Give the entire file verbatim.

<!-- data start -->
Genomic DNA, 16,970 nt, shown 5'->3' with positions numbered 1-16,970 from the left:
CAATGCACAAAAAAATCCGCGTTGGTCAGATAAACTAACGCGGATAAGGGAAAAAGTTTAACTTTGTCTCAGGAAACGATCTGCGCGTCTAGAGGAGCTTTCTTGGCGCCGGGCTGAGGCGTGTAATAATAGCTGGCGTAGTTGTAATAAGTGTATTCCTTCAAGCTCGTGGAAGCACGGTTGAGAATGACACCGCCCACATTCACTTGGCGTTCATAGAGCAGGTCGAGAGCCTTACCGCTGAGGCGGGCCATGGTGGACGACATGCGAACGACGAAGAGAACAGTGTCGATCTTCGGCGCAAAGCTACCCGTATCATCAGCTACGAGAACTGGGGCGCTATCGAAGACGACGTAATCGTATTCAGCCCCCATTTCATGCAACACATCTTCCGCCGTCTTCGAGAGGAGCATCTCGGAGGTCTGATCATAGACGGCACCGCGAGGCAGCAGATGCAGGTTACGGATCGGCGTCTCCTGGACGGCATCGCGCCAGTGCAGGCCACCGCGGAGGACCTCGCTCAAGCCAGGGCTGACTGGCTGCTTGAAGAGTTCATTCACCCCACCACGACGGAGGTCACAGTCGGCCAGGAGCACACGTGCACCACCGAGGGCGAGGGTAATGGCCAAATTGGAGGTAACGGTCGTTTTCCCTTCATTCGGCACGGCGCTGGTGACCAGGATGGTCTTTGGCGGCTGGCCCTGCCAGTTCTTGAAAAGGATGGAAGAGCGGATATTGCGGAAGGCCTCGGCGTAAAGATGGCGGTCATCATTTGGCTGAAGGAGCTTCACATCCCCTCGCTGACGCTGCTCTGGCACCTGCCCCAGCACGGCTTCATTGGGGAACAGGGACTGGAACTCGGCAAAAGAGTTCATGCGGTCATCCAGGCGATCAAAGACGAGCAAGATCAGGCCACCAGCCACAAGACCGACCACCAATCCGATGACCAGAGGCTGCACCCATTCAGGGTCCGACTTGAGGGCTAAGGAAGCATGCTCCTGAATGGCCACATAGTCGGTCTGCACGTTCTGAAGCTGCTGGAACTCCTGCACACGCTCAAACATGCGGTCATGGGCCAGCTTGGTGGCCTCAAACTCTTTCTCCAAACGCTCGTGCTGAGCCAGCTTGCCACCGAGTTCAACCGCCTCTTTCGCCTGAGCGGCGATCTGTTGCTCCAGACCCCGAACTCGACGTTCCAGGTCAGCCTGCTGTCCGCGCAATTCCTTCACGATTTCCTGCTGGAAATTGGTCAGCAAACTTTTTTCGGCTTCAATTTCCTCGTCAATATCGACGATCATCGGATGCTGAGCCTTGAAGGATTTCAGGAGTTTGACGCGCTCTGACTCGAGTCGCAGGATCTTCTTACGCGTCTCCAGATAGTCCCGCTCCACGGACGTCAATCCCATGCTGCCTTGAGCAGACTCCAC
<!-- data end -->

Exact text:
Genomic DNA, 16,970 nt, shown 5'->3' with positions numbered 1-16,970 from the left:
CAATGCACAAAAAAATCCGCGTTGGTCAGATAAACTAACGCGGATAAGGGAAAAAGTTTAACTTTGTCTCAGGAAACGATCTGCGCGTCTAGAGGAGCTTTCTTGGCGCCGGGCTGAGGCGTGTAATAATAGCTGGCGTAGTTGTAATAAGTGTATTCCTTCAAGCTCGTGGAAGCACGGTTGAGAATGACACCGCCCACATTCACTTGGCGTTCATAGAGCAGGTCGAGAGCCTTACCGCTGAGGCGGGCCATGGTGGACGACATGCGAACGACGAAGAGAACAGTGTCGATCTTCGGCGCAAAGCTACCCGTATCATCAGCTACGAGAACTGGGGCGCTATCGAAGACGACGTAATCGTATTCAGCCCCCATTTCATGCAACACATCTTCCGCCGTCTTCGAGAGGAGCATCTCGGAGGTCTGATCATAGACGGCACCGCGAGGCAGCAGATGCAGGTTACGGATCGGCGTCTCCTGGACGGCATCGCGCCAGTGCAGGCCACCGCGGAGGACCTCGCTCAAGCCAGGGCTGACTGGCTGCTTGAAGAGTTCATTCACCCCACCACGACGGAGGTCACAGTCGGCCAGGAGCACACGTGCACCACCGAGGGCGAGGGTAATGGCCAAATTGGAGGTAACGGTCGTTTTCCCTTCATTCGGCACGGCGCTGGTGACCAGGATGGTCTTTGGCGGCTGGCCCTGCCAGTTCTTGAAAAGGATGGAAGAGCGGATATTGCGGAAGGCCTCGGCGTAAAGATGGCGGTCATCATTTGGCTGAAGGAGCTTCACATCCCCTCGCTGACGCTGCTCTGGCACCTGCCCCAGCACGGCTTCATTGGGGAACAGGGACTGGAACTCGGCAAAAGAGTTCATGCGGTCATCCAGGCGATCAAAGACGAGCAAGATCAGGCCACCAGCCACAAGACCGACCACCAATCCGATGACCAGAGGCTGCACCCATTCAGGGTCCGACTTGAGGGCTAAGGAAGCATGCTCCTGAATGGCCACATAGTCGGTCTGCACGTTCTGAAGCTGCTGGAACTCCTGCACACGCTCAAACATGCGGTCATGGGCCAGCTTGGTGGCCTCAAACTCTTTCTCCAAACGCTCGTGCTGAGCCAGCTTGCCACCGAGTTCAACCGCCTCTTTCGCCTGAGCGGCGATCTGTTGCTCCAGACCCCGAACTCGACGTTCCAGGTCAGCCTGCTGTCCGCGCAATTCCTTCACGATTTCCTGCTGGAAATTGGTCAGCAAACTTTTTTCGGCTTCAATTTCCTCGTCAATATCGACGATCATCGGATGCTGAGCCTTGAAGGATTTCAGGAGTTTGACGCGCTCTGACTCGAGTCGCAGGATCTTCTTACGCGTCTCCAGATAGTCCCGCTCCACGGACGTCAATCCCATGCTGCCTTGAGCAGACTCCAC